The next mission of theism in this country has immense possibilities. By proclaiming the freedom of the human soul in the most inmost part of its nature, it lays the foundation for every other form of liberty whether individual or national. The soul of man is free to know the Supreme Being and to have communion with him; no infallible authority can lay down rules for Him in the matter of the development of his spiritual life. Therein lie the source and foundation for all other forms of liberty. By refusing to enslave the soul the theist lays the axe at the root of all other slaveries. That moment falls off from him the authority of books, or of priests or of tradition. Not that he ceases to have his reverences; not that he refuses to accept with profound respect everything that is good in the scriptures of his own country or of other races; but the highly important fact remains, that he accepts it not because it is sanctioned by tradition but because as a free being he finds good in it. It is to be observed therefore, that the Theistic Church promotes freedom even in domestic or social life. If my son, for instance, turns a Christian tomorrow I shall interfere as little as I have allowed my parents to do in my case. A man is the sole arbiter of his spiritual destiny. Anything that tends to rob man of this essential freedom is non-theistic. That being our conviction we have allowed the greatest liberty to our men and women to shape their lives just as they choose. Suppose there is a young widow in my house; if instead of choosing to remain as she is, consecrating herself to the service of others, she chooses to unite herself to a companion she deems worthy, she has every right to do so. The essential principle of social liberty is this,-that a man or woman has every right to use his or her talents just as he or she pleases, for his or her own good or the good of others, and none should interfere as long as he or she does not make any fellow man suffer by such conduct. It is the duty of society and specially of the Church, to exercise legitimate restraint upon men’s selfish propensities by wholesome teaching and moral public opinion. Thus it is an accepted principle of the Theistic Church that all government whether in individual or social life is self-government. If our Church, for instance has to be ruled, it is to be ruled by the members themselves and not by any infallible authority. It is a note-worthy fact that the two great schisms of this Church have taken place for the assertion of that right-the desire of members for conducting the affairs of their Church in the way they thought best. Let us ever cherish this principle of liberty.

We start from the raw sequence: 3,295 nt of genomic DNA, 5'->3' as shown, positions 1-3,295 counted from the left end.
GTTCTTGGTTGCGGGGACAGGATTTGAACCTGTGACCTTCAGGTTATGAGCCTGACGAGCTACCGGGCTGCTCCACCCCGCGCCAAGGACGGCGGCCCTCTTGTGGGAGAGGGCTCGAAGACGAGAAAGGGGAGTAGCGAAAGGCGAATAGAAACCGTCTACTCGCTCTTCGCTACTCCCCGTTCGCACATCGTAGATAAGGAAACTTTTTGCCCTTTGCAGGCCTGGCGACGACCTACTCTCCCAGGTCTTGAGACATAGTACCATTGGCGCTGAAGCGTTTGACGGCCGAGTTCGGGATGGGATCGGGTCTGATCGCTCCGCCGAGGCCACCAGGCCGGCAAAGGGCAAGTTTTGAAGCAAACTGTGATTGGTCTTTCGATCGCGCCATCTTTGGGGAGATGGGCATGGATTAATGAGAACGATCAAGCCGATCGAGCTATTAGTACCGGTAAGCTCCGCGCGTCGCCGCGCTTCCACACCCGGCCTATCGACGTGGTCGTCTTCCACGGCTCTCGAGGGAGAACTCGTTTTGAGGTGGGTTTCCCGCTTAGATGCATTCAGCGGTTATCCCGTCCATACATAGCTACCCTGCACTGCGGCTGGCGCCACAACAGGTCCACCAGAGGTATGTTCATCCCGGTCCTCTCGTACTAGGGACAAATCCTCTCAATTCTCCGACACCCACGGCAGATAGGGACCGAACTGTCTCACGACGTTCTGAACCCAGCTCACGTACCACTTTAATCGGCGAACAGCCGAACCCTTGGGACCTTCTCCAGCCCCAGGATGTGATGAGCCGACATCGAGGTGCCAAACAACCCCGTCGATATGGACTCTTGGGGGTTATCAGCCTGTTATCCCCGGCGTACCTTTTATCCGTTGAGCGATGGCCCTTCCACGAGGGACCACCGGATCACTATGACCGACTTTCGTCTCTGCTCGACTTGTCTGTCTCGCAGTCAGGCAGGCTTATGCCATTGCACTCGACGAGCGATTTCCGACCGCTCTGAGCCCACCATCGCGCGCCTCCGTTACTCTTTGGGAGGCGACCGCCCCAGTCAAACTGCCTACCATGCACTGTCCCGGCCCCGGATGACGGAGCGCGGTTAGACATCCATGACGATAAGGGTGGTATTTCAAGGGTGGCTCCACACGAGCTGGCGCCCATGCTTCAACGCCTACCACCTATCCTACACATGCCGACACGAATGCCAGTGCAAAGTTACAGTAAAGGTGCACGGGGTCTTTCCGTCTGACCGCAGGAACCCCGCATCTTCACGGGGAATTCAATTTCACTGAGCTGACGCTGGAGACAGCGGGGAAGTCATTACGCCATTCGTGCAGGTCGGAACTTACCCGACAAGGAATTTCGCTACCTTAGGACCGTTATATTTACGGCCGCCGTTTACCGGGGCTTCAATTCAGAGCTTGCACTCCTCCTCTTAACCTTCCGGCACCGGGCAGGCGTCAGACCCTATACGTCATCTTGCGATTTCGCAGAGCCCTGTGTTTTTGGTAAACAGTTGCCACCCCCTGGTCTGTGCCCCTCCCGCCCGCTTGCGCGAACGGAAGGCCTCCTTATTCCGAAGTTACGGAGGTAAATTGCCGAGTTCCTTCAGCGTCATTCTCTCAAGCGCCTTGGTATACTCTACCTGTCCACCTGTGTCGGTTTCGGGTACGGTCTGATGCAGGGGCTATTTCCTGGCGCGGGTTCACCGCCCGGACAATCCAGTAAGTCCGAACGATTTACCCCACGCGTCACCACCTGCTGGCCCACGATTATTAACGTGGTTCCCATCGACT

Of the last mission of theism in this country this gathering is the visible representation. Here we have come together Bengalis from the North and Telugu people from the South, and what is it that has brought us together. It is the universal faith that we all profess. India is torn by sectarian conflicts. I need not stop to describe them in detail. You are daily spectators of these conflicts. Our impoverished, distressed, depressed, disunited, and sect-ridden motherland surely needs a faith that will unite her, that will cheer her up with fresh hope, throw new strength into her veins, give her a new message of freedom, and will combine the spirituality of her past with the progressive ideas of the present Such a faith is ours. However strong may be the opposition against it, largely owing to the development of a reactionary spirit in the land, our spiritual destiny is certain. India is developing in her own way that universal religion which is going to be the future religion of the world. All the intellectual and social forces of the present times point in that direction. As the light of the sun careers from the East to the West, the East also, has ever given the light of religion to the West. So this theism of ours, though springing from a subject race and therefore, regarded with contempt by the civilized nations of the West, will yet teach them a new lesson of spirituality. So the Jews, down-trodden, depressed, despised and neglected, ultimately succeeded in inoculating their proud conquerors with a new faith. Who knows the same thing is not going to happen again in the history of the world. India will inoculate the materialistic civilization of the West with her spirituality. Only let us preserve that spirituality and try to be worthy of that great mission. Having in view these great mission of our Church let us theists assembled at this conference from different parts of the country, resolve to devise means for the furtherance of these mission. In proportion to the difficulty of our mission there should be earnestness of conviction in us, and a desire for united work. Our numbers are few, but if those few act on the principle,-a long pull, a strong pull and a pull all together, our cause is sure to prevail. May God so order our proceedings that we may all depart from this gathering each strengthened in his resolve to do his battle manfully in his respective sphere.